We are using natural chemical signals to understand how animals move through the world’s oceans, and how energy and nutrients flow through marine food webs.

Dr Clive Trueman - Associate Professor in Marine Ecology

Saving our sea birds

Tracking sea life in this way will help us to understand more about the habits of birds including puffins, guillemots and razorbills from Scotland’s Isle of May. Little is known about these birds and their movements during the winter. Although they breed on land in the summer months, in winter they fly out to sea to moult and regrow their feathers, leaving them vulnerable. Declines in their numbers means tracking and mapping their movements is ever more important.

By assessing the isotopes in their feathers upon their return, scientists can find out where they were feeding during the winter, therefore understanding more about their movements and how best to move forward with conservation.

“If we know where they are during their most vulnerable months, and what they are feeding on then, hopefully, they can be better understood and protected,” says Katie.

“In terms of seabird conservation, we need to know where animals are, especially in the North Sea. There are just so many wind farms, offshore developments and fisheries. It is a big priority to put the marine protection areas in the right places.”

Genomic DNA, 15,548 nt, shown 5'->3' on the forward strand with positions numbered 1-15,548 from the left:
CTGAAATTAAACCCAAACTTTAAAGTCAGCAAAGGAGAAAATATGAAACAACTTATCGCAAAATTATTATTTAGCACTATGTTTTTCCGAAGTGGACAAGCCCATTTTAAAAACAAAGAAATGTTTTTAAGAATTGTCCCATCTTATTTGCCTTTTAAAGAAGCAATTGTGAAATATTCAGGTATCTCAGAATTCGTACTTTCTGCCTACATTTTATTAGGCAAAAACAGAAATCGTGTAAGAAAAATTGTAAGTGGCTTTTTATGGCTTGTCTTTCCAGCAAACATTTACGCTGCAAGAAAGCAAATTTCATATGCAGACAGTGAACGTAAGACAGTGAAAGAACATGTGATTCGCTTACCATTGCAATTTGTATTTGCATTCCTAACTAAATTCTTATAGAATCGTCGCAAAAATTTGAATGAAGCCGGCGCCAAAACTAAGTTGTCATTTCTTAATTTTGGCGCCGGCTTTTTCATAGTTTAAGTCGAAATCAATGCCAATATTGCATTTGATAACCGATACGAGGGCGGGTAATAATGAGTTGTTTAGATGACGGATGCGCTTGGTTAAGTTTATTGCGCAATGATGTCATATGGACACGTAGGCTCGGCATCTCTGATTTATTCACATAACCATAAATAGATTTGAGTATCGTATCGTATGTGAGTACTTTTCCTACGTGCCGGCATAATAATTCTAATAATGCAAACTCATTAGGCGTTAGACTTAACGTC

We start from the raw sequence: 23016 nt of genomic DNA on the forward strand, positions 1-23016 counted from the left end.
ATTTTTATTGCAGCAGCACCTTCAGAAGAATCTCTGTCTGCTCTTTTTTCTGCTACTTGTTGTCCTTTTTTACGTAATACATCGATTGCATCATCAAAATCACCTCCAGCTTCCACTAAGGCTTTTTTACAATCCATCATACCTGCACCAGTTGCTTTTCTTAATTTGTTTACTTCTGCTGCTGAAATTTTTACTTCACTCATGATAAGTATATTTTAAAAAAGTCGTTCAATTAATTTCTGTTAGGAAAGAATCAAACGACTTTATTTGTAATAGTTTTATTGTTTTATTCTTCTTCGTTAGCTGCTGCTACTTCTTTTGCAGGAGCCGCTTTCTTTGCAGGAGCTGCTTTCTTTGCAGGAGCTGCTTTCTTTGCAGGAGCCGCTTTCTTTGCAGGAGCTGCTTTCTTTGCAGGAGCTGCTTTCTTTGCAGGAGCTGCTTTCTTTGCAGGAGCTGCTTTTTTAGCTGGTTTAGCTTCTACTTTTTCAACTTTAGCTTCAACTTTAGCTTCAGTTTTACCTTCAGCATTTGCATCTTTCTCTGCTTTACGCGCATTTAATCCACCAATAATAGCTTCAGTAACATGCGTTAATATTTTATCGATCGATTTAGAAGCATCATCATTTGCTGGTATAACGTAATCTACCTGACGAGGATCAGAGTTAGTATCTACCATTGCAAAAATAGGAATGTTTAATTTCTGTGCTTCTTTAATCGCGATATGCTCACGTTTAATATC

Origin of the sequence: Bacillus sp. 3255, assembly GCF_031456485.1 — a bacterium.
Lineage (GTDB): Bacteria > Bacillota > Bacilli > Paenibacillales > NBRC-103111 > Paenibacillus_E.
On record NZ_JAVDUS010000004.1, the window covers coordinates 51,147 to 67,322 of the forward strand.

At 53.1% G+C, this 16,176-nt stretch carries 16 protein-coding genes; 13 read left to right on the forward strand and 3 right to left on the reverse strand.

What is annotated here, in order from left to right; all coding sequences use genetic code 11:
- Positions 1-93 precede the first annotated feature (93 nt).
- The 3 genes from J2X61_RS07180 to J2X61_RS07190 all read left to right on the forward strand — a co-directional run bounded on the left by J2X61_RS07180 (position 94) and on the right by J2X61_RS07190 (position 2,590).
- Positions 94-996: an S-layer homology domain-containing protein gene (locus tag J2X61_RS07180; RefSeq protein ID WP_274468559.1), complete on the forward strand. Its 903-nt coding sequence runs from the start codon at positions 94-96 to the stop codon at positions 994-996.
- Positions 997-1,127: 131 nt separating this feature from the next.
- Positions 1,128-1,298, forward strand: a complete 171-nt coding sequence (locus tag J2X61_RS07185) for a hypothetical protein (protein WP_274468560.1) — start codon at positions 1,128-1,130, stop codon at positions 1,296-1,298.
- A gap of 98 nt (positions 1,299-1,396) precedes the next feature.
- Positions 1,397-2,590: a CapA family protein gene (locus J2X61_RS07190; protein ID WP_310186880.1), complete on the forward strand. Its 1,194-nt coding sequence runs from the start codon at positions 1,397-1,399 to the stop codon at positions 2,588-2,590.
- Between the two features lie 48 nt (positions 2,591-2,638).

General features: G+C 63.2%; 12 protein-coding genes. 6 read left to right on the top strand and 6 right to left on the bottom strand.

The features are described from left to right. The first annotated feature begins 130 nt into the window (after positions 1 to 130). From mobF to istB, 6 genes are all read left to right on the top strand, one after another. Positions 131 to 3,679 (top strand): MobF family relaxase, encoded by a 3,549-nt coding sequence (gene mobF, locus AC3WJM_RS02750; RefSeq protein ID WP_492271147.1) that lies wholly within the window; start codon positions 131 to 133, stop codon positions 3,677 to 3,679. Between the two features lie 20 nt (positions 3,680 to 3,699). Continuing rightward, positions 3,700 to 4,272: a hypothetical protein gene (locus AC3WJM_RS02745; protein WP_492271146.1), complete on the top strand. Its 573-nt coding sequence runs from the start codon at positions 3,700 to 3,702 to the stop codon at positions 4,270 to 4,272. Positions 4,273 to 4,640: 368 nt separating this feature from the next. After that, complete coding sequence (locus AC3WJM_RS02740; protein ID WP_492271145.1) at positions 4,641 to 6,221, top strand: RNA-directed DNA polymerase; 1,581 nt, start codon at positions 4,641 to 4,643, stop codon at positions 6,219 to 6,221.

Sustainable fishing and the revival of North Sea cod

The North Sea is not just a primary focus for seabird conservation. In July 2017 it was announced that North Sea cod is recovering from overfishing, after being under threat for more than a decade.

The techniques being created and used by Katie and her team are becoming more important now that the North Sea is being opened up again for cod fishing, and with the potential legislation and trade changes that Brexit may bring.

Using isoscapes to assess the catch location of fish was a focus for Katie in her presentation for the University’s Three Minute Thesis (3MT) final. Ensuring that fish are being caught legally and sustainably is as much about maintaining trust as it is about being an environmentally-conscious consumer.

“We will be able to tell the difference between Norwegian-caught cod, Iceland-caught cod and North Sea-caught cod. If it says North Sea cod, we need to be able to verify that it is correct, so that people are confident in what they are buying.” Katie says.

Clive Trueman adds: “Katie’s work is part of a larger research focus here at the University of Southampton Ocean and Earth Science, where we are using natural chemical signals to understand how animals move through the world’s oceans, and how energy and nutrients flow through marine food webs. 

“Katie’s work is particularly exciting as her results have immediate practical applications for conservationists, fishers and consumers.”

Katie won the Joint Runner Up and People’s Choice prizes in this year’s Three Minute Thesis (3MT®) Grand Final at the University. Watch her presentation, outlining her research, below.